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The rise of wealth inequality

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Bi0Hazard
By Bi0Hazard | Dec 8 2016 12:24 AM
Wealth inequality is on the rise. Wealth is increasing for the top but decreasing for the bottom.
Average wealth has increased over the past 50 years, but it has not grown equally for all groups. Between 1963 and 2013,

families near the bottom of the wealth distribution (those at the 10th percentile) went from having no wealth on average to being about $2,000 in debt,
those in the middle roughly doubled their wealth—mostly between 1963 and 1983,
families near the top (at the 90th percentile) saw their wealth quadruple,
and the wealth of those at the 99th percentile—in other words, those wealthier than 99 percent of all families—grew sixfold.
These changes have increased wealth inequality significantly. In 1963, families near the top had six times the wealth (or, $6 for every $1) of families in the middle. By 2013, they had 12 times the wealth of families in the middle.
- http://apps.urban.org/features/wealth-inequality-charts/
This is in the United States. Wealth inequality may vary by country, but I think it is on the rise all throughout the world.
The labor share has declined.
Focusing on private income, such as earnings and dividends, plus cash government benefits, we see that families near the top had a 70 percent increase in income from 1963 to 2013, while the income of families at the bottom stayed roughly the same. - http://apps.urban.org/features/wealth-inequality-charts/

Basically what is happening is that the difference in wealth between the top wealthiest and bottom poorest has gotten larger and as productivity went up, the share in wealth gained has mostly went to the top rather than the workers that contributed. This is pretty unfair if you ask me. People should be paid by how much they work, and if productivity goes up, incomes should largely go up as well. However, incomes haven't went up with the productivity. Why is wealth and income inequality on the rise? and how can we fix it?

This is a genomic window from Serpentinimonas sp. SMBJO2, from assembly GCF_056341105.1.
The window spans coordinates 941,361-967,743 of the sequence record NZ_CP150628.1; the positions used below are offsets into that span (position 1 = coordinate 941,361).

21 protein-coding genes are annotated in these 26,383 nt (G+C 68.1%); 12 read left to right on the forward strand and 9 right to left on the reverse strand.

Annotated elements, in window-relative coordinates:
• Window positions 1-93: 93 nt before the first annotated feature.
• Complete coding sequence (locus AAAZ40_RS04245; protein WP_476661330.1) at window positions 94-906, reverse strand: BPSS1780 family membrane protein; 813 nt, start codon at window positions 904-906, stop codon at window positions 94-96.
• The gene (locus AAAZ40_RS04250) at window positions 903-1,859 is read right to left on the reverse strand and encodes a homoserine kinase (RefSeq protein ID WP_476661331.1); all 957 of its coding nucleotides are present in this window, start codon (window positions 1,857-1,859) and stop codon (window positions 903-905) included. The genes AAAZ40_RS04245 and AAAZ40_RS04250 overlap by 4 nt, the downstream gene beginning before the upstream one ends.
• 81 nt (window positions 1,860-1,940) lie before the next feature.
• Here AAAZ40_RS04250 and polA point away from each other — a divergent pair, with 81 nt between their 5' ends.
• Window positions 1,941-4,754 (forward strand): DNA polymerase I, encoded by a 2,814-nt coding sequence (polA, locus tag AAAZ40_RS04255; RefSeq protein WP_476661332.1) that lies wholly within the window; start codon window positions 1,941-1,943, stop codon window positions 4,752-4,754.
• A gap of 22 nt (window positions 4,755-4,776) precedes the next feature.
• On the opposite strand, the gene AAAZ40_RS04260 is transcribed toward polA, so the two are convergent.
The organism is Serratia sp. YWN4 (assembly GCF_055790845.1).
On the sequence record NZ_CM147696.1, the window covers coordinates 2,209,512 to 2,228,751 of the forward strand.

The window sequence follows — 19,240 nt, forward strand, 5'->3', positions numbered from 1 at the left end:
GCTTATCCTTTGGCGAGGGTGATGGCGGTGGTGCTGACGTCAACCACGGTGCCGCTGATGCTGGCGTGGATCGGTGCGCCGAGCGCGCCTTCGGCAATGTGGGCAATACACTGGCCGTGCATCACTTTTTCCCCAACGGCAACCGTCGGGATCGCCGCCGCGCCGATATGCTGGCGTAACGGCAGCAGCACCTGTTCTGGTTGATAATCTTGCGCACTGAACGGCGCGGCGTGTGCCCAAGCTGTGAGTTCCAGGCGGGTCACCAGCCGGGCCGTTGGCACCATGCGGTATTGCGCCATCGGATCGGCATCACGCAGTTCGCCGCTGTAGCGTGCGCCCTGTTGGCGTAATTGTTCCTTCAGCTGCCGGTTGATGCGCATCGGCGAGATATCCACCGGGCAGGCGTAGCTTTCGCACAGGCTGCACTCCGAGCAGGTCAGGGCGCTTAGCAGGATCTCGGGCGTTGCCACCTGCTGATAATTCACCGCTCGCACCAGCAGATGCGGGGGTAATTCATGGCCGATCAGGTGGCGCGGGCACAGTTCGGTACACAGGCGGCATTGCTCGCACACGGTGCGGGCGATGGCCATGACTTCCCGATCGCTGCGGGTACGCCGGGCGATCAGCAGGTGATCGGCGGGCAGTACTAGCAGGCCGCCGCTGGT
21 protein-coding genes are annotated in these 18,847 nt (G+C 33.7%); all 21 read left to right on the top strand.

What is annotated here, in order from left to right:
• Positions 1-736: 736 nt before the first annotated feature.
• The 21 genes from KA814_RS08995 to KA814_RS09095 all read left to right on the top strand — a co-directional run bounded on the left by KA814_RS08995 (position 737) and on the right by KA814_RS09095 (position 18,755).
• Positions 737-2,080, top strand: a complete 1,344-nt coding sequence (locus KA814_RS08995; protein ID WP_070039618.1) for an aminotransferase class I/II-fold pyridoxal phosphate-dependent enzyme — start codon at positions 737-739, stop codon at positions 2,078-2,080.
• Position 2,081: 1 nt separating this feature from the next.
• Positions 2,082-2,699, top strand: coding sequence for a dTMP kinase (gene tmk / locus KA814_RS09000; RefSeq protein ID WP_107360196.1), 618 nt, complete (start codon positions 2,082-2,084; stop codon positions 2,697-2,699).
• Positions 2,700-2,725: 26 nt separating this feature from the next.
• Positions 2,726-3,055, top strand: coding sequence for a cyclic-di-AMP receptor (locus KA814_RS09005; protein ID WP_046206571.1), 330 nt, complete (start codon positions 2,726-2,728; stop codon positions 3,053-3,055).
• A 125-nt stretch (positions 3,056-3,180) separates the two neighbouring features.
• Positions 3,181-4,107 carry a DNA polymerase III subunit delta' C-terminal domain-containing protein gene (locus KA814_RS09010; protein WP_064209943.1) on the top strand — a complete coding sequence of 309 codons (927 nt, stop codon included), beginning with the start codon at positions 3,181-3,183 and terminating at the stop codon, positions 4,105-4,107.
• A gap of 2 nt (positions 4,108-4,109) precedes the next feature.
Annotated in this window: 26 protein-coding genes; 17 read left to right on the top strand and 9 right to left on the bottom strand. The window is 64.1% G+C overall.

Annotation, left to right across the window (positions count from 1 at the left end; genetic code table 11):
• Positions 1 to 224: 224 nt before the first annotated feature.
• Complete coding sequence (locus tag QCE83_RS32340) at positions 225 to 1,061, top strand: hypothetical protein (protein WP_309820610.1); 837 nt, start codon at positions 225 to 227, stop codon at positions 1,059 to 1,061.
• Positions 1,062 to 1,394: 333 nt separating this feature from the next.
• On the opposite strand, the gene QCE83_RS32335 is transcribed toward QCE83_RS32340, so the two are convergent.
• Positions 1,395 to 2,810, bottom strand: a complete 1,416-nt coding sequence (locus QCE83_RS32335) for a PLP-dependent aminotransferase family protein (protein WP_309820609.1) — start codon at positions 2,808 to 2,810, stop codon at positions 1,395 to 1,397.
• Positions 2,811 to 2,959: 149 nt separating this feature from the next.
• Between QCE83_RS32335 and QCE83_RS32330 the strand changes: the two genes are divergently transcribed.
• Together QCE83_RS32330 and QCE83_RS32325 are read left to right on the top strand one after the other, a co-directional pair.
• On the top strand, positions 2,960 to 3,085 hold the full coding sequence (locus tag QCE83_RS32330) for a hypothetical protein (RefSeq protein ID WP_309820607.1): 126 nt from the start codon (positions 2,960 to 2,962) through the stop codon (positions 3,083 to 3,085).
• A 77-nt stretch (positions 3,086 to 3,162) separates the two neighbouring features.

Watch this video:



Is income inequality a problem in your country?
Krazy
By Krazy | Dec 8 2016 7:34 AM
Bi0Hazard: When people argue about "income inequality", it sounds like this child-mentality of "He has so much more money than me. It's not fair!". Well, if you want more money, work harder. In all labor there is profit.

Just be content with your pay. What's unfair is that the harder/longer you work, the more you are punished. The more money you make, the more money is taken from you by the government for taxes. It's backwards and messed up.

Most poor people are poor because they're lazy. That's the truth. Yeah, circumstances happen, life happens, but the main reason why people go into poverty is because of laziness.

Income inequality is not a problem except for people who have an issue with somebody else having a lot more money than they do.
Bi0Hazard
By Bi0Hazard | Dec 8 2016 9:14 AM
Krazy: When people argue about "income inequality", it sounds like this child-mentality of "He has so much more money than me. It's not fair!". Well, if you want more money, work harder. In all labor there is profit.
"Working harder" is relative. I can dig trenches and work sweating hours to make a living, but is it working harder than someone who sits in an office and makes phone calls? Maybe or maybe not. In our system, you don't get paid according to a fixed system of "more work, more money", it is capitalism, not meritocracy. Capitalism has some meritocratic elements, but is a system of voluntary interactions and unstable (not in the negative sense of being unsustainable) markets. We don't live in literal free market capitalism anyways, it is rigged corporatism. A corporation is able to get a bailout from taxpayer funds ("earning" other peoples money).